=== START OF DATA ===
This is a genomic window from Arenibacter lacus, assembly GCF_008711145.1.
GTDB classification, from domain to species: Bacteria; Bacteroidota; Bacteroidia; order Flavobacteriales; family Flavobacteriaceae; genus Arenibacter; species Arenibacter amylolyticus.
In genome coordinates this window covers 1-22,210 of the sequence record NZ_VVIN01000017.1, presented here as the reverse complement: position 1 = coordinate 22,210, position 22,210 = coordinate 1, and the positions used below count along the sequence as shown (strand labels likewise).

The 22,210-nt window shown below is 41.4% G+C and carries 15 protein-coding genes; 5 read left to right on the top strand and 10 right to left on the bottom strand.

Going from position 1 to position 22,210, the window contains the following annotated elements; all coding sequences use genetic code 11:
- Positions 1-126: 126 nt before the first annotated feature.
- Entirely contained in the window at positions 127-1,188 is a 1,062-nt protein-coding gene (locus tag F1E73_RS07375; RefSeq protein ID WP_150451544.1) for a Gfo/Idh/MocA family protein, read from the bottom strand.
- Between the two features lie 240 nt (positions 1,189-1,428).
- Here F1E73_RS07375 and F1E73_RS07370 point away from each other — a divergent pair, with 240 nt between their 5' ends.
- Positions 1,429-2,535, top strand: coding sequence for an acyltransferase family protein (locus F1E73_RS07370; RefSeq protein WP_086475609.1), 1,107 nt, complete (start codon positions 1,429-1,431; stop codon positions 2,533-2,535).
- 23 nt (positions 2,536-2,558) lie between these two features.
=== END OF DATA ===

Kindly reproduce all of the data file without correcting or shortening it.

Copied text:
This is a genomic window from Arenibacter lacus, assembly GCF_008711145.1.
GTDB classification, from domain to species: Bacteria; Bacteroidota; Bacteroidia; order Flavobacteriales; family Flavobacteriaceae; genus Arenibacter; species Arenibacter amylolyticus.
In genome coordinates this window covers 1-22,210 of the sequence record NZ_VVIN01000017.1, presented here as the reverse complement: position 1 = coordinate 22,210, position 22,210 = coordinate 1, and the positions used below count along the sequence as shown (strand labels likewise).

The 22,210-nt window shown below is 41.4% G+C and carries 15 protein-coding genes; 5 read left to right on the top strand and 10 right to left on the bottom strand.

Going from position 1 to position 22,210, the window contains the following annotated elements; all coding sequences use genetic code 11:
- Positions 1-126: 126 nt before the first annotated feature.
- Entirely contained in the window at positions 127-1,188 is a 1,062-nt protein-coding gene (locus tag F1E73_RS07375; RefSeq protein ID WP_150451544.1) for a Gfo/Idh/MocA family protein, read from the bottom strand.
- Between the two features lie 240 nt (positions 1,189-1,428).
- Here F1E73_RS07375 and F1E73_RS07370 point away from each other — a divergent pair, with 240 nt between their 5' ends.
- Positions 1,429-2,535, top strand: coding sequence for an acyltransferase family protein (locus F1E73_RS07370; RefSeq protein WP_086475609.1), 1,107 nt, complete (start codon positions 1,429-1,431; stop codon positions 2,533-2,535).
- 23 nt (positions 2,536-2,558) lie between these two features.